I was interrogated by the system, "What do human rights have to do with health communication?"
The culture-centered approach seeks to build communicative infrastructures for listening to the voices of the margins.
The communicative infrastructures serve as anchors to the articulation of transformative processes that challenge the unhealthy structures that constitute health. The recognition that the inequalities in health outcomes are often produced by highly unequal structures that are sustained and reproduced by unhealthy policies emerges as the basis for health communication as health advocacy.
In the voices of the margins, the challenges to health are often understood as challenges of human rights. Beginning with the notion that health is a fundamental human right, communities at the margins co-create advocacy strategies directed at resisting structures that deny them this fundamental human right.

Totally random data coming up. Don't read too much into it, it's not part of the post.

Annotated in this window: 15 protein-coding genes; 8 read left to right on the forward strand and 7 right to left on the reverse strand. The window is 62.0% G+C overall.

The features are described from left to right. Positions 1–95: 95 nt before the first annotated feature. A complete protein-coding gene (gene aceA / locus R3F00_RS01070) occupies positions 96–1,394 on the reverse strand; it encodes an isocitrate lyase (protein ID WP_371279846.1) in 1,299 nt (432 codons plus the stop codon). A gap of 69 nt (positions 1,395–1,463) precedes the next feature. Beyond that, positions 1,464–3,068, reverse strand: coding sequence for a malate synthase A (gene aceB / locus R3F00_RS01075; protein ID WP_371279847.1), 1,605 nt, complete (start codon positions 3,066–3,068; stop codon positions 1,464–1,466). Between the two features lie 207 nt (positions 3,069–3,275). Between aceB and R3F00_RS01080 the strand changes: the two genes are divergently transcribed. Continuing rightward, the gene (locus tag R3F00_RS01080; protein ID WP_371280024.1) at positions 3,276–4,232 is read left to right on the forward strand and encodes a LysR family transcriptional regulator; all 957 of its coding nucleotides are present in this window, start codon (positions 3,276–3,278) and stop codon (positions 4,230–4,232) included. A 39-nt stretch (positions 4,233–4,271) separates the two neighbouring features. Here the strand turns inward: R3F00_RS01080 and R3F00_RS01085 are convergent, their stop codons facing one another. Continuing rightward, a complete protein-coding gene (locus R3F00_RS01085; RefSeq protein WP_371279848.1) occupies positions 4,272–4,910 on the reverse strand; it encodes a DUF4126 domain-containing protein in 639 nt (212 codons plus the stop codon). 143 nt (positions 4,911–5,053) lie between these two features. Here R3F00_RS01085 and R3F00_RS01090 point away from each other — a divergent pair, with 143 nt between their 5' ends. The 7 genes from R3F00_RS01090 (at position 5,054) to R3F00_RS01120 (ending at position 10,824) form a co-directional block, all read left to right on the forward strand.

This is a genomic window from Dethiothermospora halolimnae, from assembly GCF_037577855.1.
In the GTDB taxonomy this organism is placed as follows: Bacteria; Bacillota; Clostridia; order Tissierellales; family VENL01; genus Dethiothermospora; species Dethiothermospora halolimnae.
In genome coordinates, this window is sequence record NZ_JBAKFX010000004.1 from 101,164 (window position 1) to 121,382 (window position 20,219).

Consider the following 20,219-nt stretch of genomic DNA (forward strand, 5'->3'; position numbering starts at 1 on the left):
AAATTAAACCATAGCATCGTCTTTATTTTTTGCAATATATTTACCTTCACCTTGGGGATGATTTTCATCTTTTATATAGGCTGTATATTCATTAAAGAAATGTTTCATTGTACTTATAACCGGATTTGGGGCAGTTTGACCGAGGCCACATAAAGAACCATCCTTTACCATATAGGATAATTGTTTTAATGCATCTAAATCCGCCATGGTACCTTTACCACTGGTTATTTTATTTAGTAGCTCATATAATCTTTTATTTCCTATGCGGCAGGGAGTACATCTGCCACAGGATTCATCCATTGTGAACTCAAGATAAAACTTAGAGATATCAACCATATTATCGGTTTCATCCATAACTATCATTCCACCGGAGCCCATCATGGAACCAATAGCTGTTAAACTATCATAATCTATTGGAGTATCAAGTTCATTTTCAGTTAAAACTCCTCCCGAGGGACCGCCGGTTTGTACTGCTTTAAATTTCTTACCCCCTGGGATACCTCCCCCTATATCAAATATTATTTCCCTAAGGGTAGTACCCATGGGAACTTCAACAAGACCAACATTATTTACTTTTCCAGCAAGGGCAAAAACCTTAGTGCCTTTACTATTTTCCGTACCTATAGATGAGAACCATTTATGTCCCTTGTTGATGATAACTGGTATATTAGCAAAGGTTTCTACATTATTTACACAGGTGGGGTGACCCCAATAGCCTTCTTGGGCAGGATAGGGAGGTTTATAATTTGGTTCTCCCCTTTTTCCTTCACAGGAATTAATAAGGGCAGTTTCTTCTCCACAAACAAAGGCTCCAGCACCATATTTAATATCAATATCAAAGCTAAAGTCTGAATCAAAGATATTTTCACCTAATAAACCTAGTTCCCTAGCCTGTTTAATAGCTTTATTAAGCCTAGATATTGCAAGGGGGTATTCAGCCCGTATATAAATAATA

As a way of responding to the interrogation, I went back to the method of the CCA, and asked some of our advisory group members in our advocacy work on poverty and transgender health on the relationship between health and human rights. One of our advisory board members, Sita [name changed] responded, "You should tell the structure, "Fuck you." Long gone is the time for explanation to the structure. You just make it change. It won't change without resistance. That's why it is with this language of human rights we continue resisting."